This young man has been making inquiries on sponsored pilgrimages to Hardwar for his mother. Tulsi Bhua’s friend shares this with her as a testimonial of her devoutness. That’s all it takes! Tulsi Bhua is now on a mission sparing no opportunity to bring this up with Daddy. Daddy has no rest until he talks to the young man, and Tulsi Bhua and her friend are set for their pilgrimage. Daddy mentions to Bhua that he is now beholden to the young man. He also suggests to Bhua, as tactfully as only Daddy can, that she should try to get along better with her friend, at least while on the trip. Daddy tries coaching Bhua on having a less superior attitude towards her friend. Bhua nods solemnly. But like they say—not easy to teach an old dog new tricks!
Bhua returns happily from her trip, ecstatic, having bathed in the sacred Ganges, and, with Wahe Guru’s grace, has been absolved of all her sins. She has also brought back a beautiful silvered Gangajali filled with the holy waters of the Ganges. It has a pretty hinged lid with a little clasp, so it can also be locked.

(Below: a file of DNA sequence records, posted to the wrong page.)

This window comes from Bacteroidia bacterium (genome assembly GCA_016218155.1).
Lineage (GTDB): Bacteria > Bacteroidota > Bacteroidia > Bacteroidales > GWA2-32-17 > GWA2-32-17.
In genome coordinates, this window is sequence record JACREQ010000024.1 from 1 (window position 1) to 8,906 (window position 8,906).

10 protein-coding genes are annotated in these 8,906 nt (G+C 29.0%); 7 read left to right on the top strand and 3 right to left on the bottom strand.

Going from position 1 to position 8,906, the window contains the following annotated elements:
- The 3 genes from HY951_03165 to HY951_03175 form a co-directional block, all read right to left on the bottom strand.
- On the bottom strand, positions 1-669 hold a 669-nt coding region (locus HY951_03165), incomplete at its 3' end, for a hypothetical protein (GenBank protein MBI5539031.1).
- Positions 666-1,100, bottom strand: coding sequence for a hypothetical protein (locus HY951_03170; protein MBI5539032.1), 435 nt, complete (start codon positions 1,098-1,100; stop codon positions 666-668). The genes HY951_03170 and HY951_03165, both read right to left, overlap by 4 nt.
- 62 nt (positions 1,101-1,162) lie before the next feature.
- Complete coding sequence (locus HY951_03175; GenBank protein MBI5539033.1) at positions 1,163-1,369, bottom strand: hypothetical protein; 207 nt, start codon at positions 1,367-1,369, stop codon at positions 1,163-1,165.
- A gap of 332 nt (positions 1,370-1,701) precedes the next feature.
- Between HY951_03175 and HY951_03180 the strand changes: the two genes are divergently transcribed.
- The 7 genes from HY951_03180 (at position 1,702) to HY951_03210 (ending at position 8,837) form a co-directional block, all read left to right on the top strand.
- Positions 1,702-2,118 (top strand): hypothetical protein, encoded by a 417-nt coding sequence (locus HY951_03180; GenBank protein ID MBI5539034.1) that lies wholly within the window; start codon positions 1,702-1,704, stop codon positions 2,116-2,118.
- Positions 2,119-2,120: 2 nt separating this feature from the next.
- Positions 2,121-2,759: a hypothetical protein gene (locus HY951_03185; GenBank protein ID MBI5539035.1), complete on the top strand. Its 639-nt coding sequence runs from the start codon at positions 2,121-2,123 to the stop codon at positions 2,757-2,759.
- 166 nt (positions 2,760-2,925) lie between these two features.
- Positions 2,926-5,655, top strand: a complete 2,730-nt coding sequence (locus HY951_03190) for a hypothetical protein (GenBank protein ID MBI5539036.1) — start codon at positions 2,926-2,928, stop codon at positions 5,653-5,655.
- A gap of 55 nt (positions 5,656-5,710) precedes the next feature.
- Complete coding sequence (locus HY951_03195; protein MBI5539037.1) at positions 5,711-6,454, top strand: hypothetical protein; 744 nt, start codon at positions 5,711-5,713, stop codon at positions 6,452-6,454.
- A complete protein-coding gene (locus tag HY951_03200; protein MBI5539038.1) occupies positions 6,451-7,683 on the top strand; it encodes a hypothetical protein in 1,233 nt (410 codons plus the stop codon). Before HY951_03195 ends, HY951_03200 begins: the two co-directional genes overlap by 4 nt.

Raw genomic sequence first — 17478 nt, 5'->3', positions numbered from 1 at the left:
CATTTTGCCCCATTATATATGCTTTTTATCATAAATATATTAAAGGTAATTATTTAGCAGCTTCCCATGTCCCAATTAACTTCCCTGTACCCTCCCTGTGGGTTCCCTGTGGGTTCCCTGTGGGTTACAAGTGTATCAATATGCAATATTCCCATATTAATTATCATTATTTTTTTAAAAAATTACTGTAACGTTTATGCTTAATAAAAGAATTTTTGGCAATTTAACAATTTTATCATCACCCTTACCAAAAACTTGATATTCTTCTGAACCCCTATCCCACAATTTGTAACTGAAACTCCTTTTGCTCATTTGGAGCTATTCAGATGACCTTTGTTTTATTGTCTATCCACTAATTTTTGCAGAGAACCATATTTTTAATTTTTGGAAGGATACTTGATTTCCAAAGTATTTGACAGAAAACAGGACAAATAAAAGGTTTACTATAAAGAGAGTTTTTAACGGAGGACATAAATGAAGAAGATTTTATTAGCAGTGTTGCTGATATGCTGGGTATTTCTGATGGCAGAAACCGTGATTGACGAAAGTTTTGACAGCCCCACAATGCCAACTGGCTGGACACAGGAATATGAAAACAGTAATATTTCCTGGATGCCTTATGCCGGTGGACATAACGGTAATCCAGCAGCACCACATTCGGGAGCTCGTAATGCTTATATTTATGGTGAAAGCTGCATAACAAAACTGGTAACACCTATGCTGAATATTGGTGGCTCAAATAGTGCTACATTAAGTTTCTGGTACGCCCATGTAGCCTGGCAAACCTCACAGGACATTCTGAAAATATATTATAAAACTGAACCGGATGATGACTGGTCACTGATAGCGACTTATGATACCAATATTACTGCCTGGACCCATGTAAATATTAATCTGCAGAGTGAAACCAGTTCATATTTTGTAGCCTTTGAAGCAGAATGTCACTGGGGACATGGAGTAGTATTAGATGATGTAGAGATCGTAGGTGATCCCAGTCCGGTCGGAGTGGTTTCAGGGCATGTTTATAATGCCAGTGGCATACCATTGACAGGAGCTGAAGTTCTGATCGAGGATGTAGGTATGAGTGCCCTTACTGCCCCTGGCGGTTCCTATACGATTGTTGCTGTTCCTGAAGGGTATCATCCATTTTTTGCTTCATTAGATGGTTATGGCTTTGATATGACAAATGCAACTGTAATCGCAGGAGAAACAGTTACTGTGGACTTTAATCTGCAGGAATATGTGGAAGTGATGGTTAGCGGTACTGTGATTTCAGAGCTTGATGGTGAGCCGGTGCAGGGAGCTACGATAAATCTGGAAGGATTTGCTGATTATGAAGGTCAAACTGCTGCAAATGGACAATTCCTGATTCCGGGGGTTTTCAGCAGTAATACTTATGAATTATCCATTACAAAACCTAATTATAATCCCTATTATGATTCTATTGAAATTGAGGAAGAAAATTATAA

Tulsi Bhua has few possessions in this world other than a couple of changes of clothing and a few hooped gold earrings she no longer wears. Her ears have several piercings, from the lobe up along the edge to the helix. The size of these piercings are ample testimony to the weight of the earrings and how much these were worn once. This little bit of gold and the Gangajali are her prized possessions. Every day, after her bath, she consumes a few drops of the sacred waters.
A few weeks later, Sudhir stumbles upon the Gangajali and, being the curious little boy he is, releases the clasp and flips open the hinged lid. There is nothing in it except water, and he knows he can put it to much better use. The sanctified waters go down the drain, and the inside wiped dry. And all the pretty, patterned, colorful marbles are transferred from the battered shoebox into the Gangajali. It’s a sizeable collection that has grown even as Sudhir’s marksmanship and dexterity of the finer points of the game improve—all in the four-year-old category.